Want to to learn how to really embody your breath in order to take bigger, deeper breaths and rest more fully as a result? Read on.
“Inhale, raise your arms. Exhale, fold forward. Inhale, rise up to a half forward bend. Exhale step, or jump, back to Chataurunga.”
As a yoga student, I’m sure you recognize this phrase from just about every vinyasa class in which you’ve practiced. Ironically, the most frequent phrase I hear from students after teaching a vinyasa class is: “I love yoga, but I don’t get the breathing part.” That’s when I usually laugh and say, “Of course you get the breathing part! You’re alive!”
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All humans inhale and exhale 24/7, but rarely are we aware of the breath in the course of our daily lives. It is during a yoga practice that we have the opportunity to become more aware of our respiratory patterns. We get to look at the quality, pacing, fullness, and texture of our inhalations and exhalations; we get to pause and appreciate the breath’s profound ability to create vitality and well-being. As we become more mindful of our breathing, naturally the question arises: Why do we need to bring awareness to the breath when respiration happens automatically?
The response is three-fold. First, on a physical level, if we coordinate movement with breath, movement becomes more effective and efficient. Then, from a physiological perspective, the breath regulates the sympathetic and parasympathetic nervous responses (the autonomic nervous system). Finally, from a psychological viewpoint, this regulation can help us cultivate better stress management techniques. In other words, when we manage the quality of our breath, we have the ability to influence our relaxation responses.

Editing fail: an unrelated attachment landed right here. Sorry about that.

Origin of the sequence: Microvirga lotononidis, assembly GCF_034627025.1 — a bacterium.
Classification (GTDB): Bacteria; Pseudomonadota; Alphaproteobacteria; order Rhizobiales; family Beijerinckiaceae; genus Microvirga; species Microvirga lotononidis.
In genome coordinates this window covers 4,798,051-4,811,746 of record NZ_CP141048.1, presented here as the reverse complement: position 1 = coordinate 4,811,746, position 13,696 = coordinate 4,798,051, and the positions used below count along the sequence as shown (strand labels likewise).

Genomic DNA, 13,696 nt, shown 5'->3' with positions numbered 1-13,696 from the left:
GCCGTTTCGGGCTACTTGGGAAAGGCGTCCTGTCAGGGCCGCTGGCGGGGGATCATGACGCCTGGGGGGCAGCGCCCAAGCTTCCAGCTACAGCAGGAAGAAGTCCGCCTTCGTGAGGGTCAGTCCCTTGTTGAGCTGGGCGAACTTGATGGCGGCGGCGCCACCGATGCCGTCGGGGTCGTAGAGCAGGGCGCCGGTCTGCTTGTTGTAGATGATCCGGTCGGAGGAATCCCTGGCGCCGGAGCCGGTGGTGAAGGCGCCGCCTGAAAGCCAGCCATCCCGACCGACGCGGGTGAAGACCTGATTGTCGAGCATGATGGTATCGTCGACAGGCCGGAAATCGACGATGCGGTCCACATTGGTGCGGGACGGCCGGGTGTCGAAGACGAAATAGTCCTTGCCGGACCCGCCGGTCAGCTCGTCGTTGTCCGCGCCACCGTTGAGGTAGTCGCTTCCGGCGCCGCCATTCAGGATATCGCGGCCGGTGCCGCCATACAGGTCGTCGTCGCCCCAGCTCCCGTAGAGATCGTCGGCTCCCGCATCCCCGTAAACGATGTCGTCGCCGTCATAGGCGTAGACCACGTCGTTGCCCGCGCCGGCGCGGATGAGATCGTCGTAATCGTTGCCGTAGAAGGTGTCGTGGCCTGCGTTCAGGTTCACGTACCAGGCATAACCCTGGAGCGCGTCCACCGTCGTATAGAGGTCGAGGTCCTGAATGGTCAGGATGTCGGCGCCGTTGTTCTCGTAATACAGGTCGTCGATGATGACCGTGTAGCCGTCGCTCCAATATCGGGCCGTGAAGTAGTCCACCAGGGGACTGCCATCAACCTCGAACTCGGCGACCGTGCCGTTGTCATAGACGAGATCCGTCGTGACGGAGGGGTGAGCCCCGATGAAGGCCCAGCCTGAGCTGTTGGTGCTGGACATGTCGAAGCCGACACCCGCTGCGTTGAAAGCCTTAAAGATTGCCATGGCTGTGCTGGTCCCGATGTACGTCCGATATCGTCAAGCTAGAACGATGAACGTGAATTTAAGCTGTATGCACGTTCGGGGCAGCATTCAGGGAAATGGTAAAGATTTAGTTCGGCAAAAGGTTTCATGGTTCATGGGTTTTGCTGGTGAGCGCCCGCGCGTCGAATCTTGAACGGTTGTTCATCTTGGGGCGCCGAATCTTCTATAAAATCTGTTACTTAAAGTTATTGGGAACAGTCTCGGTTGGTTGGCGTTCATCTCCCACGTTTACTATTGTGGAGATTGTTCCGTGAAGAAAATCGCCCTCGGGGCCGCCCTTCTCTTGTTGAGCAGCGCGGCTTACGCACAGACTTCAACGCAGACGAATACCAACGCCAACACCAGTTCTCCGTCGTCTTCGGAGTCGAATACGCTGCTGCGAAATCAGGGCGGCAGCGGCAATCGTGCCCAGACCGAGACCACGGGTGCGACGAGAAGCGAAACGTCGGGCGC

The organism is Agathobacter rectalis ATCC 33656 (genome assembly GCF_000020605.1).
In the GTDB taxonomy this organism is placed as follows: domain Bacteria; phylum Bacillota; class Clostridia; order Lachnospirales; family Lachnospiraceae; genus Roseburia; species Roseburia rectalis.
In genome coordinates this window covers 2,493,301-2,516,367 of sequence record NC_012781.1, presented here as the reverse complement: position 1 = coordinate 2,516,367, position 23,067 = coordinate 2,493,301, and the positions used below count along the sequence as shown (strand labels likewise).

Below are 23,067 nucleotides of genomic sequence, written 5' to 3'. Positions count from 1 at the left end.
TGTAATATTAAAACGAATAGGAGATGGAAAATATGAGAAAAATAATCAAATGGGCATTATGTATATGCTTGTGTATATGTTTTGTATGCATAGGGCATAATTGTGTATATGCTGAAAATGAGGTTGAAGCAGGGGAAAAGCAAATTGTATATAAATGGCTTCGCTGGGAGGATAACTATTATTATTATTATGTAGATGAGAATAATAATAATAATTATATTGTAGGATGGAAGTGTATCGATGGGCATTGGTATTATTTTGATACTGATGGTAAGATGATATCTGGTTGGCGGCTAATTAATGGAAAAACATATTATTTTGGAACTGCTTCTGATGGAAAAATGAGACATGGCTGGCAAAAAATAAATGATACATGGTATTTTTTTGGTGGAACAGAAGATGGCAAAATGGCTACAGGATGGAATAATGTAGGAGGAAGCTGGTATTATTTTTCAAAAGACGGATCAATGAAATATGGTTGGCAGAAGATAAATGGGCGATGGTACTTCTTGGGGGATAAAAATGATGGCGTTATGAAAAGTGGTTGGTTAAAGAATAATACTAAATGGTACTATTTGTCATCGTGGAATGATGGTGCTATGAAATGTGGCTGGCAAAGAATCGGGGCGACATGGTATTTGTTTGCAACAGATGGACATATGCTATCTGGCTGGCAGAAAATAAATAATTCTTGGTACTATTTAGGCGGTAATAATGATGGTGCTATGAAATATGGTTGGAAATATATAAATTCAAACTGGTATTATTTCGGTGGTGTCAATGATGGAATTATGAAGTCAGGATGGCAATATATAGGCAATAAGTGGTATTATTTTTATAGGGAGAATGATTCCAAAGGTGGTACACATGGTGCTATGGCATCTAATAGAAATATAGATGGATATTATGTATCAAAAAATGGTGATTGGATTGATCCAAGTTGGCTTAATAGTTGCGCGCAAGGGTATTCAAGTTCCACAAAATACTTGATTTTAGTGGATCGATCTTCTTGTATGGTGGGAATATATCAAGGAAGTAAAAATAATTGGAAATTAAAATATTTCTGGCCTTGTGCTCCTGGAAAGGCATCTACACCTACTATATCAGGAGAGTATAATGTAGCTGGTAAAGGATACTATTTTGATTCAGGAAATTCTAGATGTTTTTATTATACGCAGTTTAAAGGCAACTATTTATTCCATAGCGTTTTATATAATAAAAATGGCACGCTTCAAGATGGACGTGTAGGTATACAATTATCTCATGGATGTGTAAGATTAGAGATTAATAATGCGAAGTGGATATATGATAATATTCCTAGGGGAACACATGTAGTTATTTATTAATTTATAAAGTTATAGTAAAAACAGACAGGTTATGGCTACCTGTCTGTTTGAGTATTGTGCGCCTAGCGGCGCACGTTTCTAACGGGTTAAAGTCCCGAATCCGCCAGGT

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It is important to keep in mind that breath is three-dimensional. Our lungs expand and condense forward and back, side-to-side, and up and down. By preparing the muscles of the body to support these natural shape changes, your breath capacity will be greatly enhanced, movement will be more effective, and the reactions of the autonomic nervous system will sustain greater resiliency. Because most people have postural and muscular imbalances, the body needs to be primed through yoga postures to achieve maximum results from respiration.
The following sequence will prepare your body for optimal breathing and as a happy result, relaxation. By stretching and freeing up space in tight muscles, strengthening weak postural muscles, and toning the diaphragm—the major muscle of respiration—you will attain a deeper and more efficient breath.
This Sequence Will Help You Breathe and Relax
30 Yoga Sequences to Reduce Stress
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Transform your quarter-life crisis into a calling.
This sequence, designed by Coby Kozlowski, focuses on helping 20-somethings cultivate awareness from the inside out—and face the challenge of living that practice in as many moments as possible.
Learn more about Kozlowski’s Quarter-Life Calling: Creating an Extraordinary Life in Your 20’s.